Natural gas snared a larger share of power generation in January due to lower prices and colder weather, the Energy Information Administration (EIA) reported Tuesday. Net generation attributable to gas was up by 40.7% from January 2006.

In its April Electric Power Monthly, EIA noted that December 2006 was the 11th warmest December on record, but more normal weather returned in January, particularly in the eastern U.S. Heating degree days in January were 23.9% higher than the same time last year but still were 8.9% lower than normal. The increased demand for winter heating combined with economic growth — industrial production up 1.6% in January from a year ago — yielded a 7.5% increase in net generation from January 2006.

And natural gas was poised to benefit from that increase due to lower commodity prices. Natural gas consumption for power generation was up 38.9% in January from a year ago while coal use was up 4.6% and consumption of petroleum liquids was up 6.3%. Petroleum coke consumption was down 18.3%.

Year-to-date through December 2006, the average price paid for gas by power generators was $6.92/MMBtu, a decrease of 15.7% from the same period of 2005, EIA said. The average price paid for gas by power generators was $7.42/MMBtu in December 2006, a 1.9% increase from the November 2006 level of $7.28/MMBtu. However, the December 2006 price paid for gas by generators was 31.4% lower than the December 2005 price of $10.82/MMBtu.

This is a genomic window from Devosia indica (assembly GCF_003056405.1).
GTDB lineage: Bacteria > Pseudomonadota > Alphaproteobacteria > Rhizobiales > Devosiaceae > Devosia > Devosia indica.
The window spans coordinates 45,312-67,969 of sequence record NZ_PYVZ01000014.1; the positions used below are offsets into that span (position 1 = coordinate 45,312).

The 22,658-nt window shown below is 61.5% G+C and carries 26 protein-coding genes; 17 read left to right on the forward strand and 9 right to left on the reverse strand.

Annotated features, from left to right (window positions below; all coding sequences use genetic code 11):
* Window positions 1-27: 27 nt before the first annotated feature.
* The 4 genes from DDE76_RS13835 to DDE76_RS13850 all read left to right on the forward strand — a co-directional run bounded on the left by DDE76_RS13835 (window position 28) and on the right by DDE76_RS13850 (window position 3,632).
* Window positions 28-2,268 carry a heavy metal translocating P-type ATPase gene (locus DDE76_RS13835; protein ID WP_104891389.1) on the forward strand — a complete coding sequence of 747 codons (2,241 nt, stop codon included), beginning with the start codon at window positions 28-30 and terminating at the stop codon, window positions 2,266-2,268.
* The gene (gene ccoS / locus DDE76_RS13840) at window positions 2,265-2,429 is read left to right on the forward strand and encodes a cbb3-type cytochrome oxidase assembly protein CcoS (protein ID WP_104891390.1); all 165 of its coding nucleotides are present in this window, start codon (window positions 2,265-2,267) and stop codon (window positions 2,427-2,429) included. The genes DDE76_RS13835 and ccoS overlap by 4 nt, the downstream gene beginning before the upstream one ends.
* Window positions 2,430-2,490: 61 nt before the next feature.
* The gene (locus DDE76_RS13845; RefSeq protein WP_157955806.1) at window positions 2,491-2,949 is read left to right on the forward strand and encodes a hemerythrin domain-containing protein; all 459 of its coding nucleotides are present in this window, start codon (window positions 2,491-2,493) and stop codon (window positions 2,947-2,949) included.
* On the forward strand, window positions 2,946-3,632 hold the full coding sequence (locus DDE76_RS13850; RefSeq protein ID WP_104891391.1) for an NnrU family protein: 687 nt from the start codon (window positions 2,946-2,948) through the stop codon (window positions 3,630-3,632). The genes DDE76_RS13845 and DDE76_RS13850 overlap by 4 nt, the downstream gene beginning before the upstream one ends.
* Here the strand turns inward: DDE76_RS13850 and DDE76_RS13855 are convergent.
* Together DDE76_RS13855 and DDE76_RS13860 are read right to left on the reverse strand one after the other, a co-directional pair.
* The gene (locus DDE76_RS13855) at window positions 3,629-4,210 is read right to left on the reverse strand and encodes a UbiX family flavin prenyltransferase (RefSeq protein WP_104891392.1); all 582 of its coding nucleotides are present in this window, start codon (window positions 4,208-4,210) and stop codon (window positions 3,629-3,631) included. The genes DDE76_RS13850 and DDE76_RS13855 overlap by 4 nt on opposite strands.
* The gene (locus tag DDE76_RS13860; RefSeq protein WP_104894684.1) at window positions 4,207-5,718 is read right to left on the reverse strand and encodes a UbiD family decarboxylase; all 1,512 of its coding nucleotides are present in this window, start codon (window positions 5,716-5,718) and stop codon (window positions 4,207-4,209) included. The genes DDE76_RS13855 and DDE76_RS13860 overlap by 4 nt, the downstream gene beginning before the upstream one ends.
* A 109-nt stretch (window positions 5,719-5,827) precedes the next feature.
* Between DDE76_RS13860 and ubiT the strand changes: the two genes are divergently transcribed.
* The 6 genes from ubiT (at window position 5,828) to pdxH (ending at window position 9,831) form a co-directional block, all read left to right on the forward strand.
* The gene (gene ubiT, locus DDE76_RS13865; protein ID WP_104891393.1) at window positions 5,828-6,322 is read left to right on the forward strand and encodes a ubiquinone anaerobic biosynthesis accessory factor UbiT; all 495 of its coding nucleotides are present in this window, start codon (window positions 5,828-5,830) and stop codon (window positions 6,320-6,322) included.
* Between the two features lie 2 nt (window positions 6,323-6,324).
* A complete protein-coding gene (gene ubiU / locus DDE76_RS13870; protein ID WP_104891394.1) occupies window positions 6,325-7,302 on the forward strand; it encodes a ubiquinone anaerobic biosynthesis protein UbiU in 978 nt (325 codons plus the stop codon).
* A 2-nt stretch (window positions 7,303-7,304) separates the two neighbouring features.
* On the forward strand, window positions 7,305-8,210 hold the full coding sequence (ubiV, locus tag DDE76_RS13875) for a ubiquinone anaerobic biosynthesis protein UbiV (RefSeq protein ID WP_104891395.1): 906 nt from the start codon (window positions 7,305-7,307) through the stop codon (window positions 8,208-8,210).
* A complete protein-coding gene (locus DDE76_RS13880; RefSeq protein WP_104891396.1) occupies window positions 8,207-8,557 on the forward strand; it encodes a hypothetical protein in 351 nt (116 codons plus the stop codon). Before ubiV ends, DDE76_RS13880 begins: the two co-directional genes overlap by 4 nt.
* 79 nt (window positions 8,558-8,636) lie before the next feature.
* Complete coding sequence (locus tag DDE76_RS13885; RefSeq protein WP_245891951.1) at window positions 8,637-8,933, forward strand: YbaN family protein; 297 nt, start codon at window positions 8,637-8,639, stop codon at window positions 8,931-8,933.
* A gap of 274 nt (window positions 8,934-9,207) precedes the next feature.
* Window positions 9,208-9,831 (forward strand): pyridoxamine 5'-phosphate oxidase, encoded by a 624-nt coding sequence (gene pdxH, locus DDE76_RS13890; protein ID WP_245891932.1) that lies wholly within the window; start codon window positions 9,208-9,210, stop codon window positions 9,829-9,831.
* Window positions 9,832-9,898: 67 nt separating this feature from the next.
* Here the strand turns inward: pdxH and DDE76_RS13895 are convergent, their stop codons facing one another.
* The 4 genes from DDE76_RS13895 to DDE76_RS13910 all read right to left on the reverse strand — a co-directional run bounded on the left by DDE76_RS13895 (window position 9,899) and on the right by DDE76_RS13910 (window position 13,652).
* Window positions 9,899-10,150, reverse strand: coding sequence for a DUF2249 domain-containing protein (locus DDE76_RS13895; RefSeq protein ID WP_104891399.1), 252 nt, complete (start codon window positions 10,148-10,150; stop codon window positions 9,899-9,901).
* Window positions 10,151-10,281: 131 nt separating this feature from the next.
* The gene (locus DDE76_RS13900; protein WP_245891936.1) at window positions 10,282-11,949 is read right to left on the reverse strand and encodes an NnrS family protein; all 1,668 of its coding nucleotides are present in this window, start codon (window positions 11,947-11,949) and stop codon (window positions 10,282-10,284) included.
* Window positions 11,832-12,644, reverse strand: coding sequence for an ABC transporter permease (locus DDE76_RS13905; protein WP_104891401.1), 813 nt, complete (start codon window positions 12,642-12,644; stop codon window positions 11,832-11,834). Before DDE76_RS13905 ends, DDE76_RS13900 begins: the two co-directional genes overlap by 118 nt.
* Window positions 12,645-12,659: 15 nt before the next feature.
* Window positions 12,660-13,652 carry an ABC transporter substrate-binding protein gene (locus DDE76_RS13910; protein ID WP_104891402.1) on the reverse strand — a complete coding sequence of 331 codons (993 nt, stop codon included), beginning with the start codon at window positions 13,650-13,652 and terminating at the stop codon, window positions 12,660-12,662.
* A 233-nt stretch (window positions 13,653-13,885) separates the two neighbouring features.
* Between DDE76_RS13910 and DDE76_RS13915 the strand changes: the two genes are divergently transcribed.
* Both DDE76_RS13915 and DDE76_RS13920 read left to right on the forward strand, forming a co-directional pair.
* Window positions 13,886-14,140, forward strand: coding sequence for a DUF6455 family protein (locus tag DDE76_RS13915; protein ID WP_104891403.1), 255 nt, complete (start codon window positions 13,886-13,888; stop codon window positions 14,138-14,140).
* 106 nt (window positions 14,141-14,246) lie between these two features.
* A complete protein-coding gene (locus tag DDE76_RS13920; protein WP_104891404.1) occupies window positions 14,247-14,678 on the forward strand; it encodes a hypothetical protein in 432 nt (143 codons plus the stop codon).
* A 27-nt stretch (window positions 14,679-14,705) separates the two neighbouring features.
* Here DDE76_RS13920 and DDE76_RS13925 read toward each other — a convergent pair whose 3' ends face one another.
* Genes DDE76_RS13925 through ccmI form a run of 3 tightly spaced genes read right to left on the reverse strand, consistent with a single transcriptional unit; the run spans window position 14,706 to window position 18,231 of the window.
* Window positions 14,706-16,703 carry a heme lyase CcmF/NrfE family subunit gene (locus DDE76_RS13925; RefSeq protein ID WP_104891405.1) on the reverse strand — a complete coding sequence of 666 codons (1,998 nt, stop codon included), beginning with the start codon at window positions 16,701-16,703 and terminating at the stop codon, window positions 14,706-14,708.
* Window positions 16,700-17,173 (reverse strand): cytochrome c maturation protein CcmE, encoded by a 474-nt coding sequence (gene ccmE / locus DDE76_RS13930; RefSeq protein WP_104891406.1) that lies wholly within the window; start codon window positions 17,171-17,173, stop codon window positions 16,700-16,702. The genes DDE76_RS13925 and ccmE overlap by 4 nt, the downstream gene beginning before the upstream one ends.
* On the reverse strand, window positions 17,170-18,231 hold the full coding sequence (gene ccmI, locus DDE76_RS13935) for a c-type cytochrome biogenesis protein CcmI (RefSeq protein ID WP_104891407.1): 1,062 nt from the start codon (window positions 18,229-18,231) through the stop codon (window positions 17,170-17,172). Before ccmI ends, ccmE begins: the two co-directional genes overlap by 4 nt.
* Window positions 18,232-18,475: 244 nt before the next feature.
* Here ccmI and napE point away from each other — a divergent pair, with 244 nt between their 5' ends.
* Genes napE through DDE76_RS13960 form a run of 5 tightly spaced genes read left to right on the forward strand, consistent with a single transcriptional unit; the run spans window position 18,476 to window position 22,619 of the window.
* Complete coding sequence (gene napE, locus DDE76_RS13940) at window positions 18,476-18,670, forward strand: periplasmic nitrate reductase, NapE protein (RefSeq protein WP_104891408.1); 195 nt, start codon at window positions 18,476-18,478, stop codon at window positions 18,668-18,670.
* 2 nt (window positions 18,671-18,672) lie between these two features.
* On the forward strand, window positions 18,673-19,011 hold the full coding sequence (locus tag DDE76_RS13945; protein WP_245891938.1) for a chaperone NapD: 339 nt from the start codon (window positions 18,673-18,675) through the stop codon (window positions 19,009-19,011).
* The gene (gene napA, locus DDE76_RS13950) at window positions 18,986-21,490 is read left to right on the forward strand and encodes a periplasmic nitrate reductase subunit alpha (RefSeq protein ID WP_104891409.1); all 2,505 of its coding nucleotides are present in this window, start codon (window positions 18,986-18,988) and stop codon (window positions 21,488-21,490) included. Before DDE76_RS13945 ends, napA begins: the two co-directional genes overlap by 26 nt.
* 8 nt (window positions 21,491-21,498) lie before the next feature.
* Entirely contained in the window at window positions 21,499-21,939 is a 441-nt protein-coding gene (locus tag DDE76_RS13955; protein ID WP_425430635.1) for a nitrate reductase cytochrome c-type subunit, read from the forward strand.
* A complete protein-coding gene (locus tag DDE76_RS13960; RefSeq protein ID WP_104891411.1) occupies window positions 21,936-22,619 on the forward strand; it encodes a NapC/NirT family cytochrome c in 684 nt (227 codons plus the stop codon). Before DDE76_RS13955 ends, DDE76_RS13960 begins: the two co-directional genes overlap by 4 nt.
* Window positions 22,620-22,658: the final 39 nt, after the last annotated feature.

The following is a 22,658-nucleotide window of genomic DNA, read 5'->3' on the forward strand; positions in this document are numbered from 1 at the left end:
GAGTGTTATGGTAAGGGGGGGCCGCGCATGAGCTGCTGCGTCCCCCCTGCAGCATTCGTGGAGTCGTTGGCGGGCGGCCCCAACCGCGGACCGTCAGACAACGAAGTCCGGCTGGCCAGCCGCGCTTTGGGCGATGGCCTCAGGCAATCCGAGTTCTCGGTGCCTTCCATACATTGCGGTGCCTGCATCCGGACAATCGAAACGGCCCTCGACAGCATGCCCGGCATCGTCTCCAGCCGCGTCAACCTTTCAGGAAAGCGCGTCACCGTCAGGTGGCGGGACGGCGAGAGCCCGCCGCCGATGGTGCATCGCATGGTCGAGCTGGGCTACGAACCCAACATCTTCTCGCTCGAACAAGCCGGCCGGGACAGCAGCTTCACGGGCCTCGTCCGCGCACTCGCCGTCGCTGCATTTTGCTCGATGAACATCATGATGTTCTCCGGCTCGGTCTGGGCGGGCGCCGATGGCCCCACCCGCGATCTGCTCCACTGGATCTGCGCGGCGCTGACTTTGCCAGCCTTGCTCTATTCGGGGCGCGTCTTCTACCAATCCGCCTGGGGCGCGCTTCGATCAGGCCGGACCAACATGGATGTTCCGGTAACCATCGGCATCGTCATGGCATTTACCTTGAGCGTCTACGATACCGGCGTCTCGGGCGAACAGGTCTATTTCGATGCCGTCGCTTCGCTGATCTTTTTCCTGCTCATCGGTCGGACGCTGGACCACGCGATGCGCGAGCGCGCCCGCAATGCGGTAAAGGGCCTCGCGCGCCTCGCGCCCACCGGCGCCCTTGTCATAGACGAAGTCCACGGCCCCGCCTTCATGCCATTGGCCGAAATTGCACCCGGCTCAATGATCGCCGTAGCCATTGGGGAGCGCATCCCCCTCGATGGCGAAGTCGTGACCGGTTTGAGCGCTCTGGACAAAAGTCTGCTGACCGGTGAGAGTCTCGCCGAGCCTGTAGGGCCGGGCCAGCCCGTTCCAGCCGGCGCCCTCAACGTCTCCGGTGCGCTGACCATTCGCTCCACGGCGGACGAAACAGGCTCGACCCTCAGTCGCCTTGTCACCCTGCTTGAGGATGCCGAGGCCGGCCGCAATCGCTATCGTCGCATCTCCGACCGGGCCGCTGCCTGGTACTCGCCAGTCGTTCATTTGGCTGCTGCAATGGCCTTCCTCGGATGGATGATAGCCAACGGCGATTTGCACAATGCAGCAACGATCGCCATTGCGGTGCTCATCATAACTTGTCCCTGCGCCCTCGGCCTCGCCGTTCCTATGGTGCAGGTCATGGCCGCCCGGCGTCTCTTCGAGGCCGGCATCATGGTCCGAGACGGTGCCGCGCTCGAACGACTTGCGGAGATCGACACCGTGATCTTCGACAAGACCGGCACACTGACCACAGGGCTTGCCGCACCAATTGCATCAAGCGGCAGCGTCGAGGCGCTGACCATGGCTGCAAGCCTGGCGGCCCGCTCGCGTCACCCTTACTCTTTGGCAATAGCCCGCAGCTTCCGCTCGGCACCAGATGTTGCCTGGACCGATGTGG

While the generation market share of gas was up in January, gas still is dwarfed by coal. Coal accounted for 49.9% of the electricity generated in the nation’s power plants in January. Nuclear’s share was 21%. Gas had 16.9% of the market, and 1.7% of January power was generated at petroleum-fired plants. Conventional hydroelectric plants provided 7.5% of the power. The remaining power supply came from renewables such as biomass, geothermal, solar and wind, EIA said.

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